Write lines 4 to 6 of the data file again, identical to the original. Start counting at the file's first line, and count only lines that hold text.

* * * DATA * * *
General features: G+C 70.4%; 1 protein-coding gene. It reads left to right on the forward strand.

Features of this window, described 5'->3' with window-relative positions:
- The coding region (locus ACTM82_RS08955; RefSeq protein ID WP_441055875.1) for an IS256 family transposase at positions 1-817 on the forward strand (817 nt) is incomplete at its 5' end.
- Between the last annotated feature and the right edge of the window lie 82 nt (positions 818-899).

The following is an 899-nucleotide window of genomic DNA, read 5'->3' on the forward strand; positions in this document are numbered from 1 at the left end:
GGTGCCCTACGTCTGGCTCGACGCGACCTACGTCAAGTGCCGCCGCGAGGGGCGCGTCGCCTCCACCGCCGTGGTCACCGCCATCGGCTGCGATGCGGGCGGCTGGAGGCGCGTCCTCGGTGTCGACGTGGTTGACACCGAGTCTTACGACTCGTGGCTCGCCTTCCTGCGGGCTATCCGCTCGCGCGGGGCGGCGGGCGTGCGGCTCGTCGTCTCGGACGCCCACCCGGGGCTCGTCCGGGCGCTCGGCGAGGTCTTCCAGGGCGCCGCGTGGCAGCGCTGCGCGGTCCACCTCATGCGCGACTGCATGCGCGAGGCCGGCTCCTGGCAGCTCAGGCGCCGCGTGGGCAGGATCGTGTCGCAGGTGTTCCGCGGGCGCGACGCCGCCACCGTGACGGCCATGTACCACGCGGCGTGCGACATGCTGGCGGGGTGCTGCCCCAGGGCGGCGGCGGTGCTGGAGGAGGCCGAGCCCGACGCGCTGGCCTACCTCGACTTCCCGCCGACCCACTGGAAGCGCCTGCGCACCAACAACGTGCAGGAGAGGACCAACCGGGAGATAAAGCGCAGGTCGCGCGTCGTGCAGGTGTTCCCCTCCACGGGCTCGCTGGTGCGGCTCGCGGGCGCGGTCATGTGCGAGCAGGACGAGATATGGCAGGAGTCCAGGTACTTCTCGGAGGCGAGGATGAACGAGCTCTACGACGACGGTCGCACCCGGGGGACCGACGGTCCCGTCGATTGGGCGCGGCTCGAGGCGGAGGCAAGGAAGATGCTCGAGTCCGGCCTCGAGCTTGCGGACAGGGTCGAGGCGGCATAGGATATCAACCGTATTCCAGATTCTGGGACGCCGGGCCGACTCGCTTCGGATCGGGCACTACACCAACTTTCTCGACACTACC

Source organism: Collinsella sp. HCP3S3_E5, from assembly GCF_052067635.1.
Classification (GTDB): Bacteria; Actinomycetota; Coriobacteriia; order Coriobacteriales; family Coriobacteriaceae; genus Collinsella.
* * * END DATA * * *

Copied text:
- Between the last annotated feature and the right edge of the window lie 82 nt (positions 818-899).

The following is an 899-nucleotide window of genomic DNA, read 5'->3' on the forward strand; positions in this document are numbered from 1 at the left end:
GGTGCCCTACGTCTGGCTCGACGCGACCTACGTCAAGTGCCGCCGCGAGGGGCGCGTCGCCTCCACCGCCGTGGTCACCGCCATCGGCTGCGATGCGGGCGGCTGGAGGCGCGTCCTCGGTGTCGACGTGGTTGACACCGAGTCTTACGACTCGTGGCTCGCCTTCCTGCGGGCTATCCGCTCGCGCGGGGCGGCGGGCGTGCGGCTCGTCGTCTCGGACGCCCACCCGGGGCTCGTCCGGGCGCTCGGCGAGGTCTTCCAGGGCGCCGCGTGGCAGCGCTGCGCGGTCCACCTCATGCGCGACTGCATGCGCGAGGCCGGCTCCTGGCAGCTCAGGCGCCGCGTGGGCAGGATCGTGTCGCAGGTGTTCCGCGGGCGCGACGCCGCCACCGTGACGGCCATGTACCACGCGGCGTGCGACATGCTGGCGGGGTGCTGCCCCAGGGCGGCGGCGGTGCTGGAGGAGGCCGAGCCCGACGCGCTGGCCTACCTCGACTTCCCGCCGACCCACTGGAAGCGCCTGCGCACCAACAACGTGCAGGAGAGGACCAACCGGGAGATAAAGCGCAGGTCGCGCGTCGTGCAGGTGTTCCCCTCCACGGGCTCGCTGGTGCGGCTCGCGGGCGCGGTCATGTGCGAGCAGGACGAGATATGGCAGGAGTCCAGGTACTTCTCGGAGGCGAGGATGAACGAGCTCTACGACGACGGTCGCACCCGGGGGACCGACGGTCCCGTCGATTGGGCGCGGCTCGAGGCGGAGGCAAGGAAGATGCTCGAGTCCGGCCTCGAGCTTGCGGACAGGGTCGAGGCGGCATAGGATATCAACCGTATTCCAGATTCTGGGACGCCGGGCCGACTCGCTTCGGATCGGGCACTACACCAACTTTCTCGACACTACC